Progressing from E3 ligases structure to physiology, Deol et al. summarize our current understanding of the key molecular principles of ubiquitin chain assembly and discuss current evidence that supports two alternative, mechanistic models of polyubiquitylation: a “sequential addition” model wherein one ubiquitin unit is transferred at a time to a growing substrate-linked ubiquitin and an “en bloc” model in which ubiquitin units are assembled prior to their transfer onto a substrate. They also discuss how the weak and dynamic nature of the interactions represents a challenge to establish the trajectory of the functional enzyme-substrate complexes.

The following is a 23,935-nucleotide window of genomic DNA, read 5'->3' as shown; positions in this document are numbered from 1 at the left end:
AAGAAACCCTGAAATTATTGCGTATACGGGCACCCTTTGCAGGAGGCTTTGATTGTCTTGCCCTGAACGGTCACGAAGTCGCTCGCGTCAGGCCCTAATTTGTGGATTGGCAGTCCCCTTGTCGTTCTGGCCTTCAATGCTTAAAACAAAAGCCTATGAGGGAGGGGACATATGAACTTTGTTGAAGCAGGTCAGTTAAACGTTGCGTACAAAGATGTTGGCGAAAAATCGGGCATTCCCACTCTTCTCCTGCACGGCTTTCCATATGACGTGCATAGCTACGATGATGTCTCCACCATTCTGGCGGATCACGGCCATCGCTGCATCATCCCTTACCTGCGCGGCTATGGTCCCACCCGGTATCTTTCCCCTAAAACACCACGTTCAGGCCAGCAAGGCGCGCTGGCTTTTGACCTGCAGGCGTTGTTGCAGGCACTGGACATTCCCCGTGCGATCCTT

Weber et al. review HECT-containing E3 ligases and explain the reasons manipulating their catalytic activity is challenging include their transient interactions and low binding affinities with their substrates, as well as the redundancy among E3 ligases, where depending on the cellular context, a specific substrate may be modulated by several E3s. They argue that although the high conservation of the HECT domain within the HECT family means it may be difficult to develop specific inhibitory compounds, a greater understanding of the structural features and the underlying ubiquitination mechanisms used by different HECT E3 ligases remains an important biological question with the potential to unveil new opportunities for therapeutic intervention. Mayor and collaborators investigate the HECT ubiquitin ligase, UBE3A. Mutations in Ube3a cause Angelman and Prader-Willi syndromes (Wheeler et al., 2017; Harris and Stafford, 2020), both of which have no cure. Elu et al. identified the UBE3A-dependent ubiquitination sites and ubiquitin chain types formed on DDI1, a proteasome receptor. This contribution is an important step toward the full characterization of the UBE3A-dependent ubiquitination pathway that provides new insight into the molecular basis of rare neurological disorders. Some of the most poorly understood E3 ligases are the HERCs (homologous to the E6AP carboxyl terminus and regulator of chromosome condensation 1 (RCC1)-like domain-containing proteins), which are divided into large and small subfamilies. García-Cano et al. describe the high structural complexity of large-HERC family members and their important functions in diverse physiological processes, including cell proliferation, neuronal development, DNA repair, and inflammation. They also discuss the ways in which dysregulation of large-HERC ubiquitin ligases can lead to neurological disorders and cancer.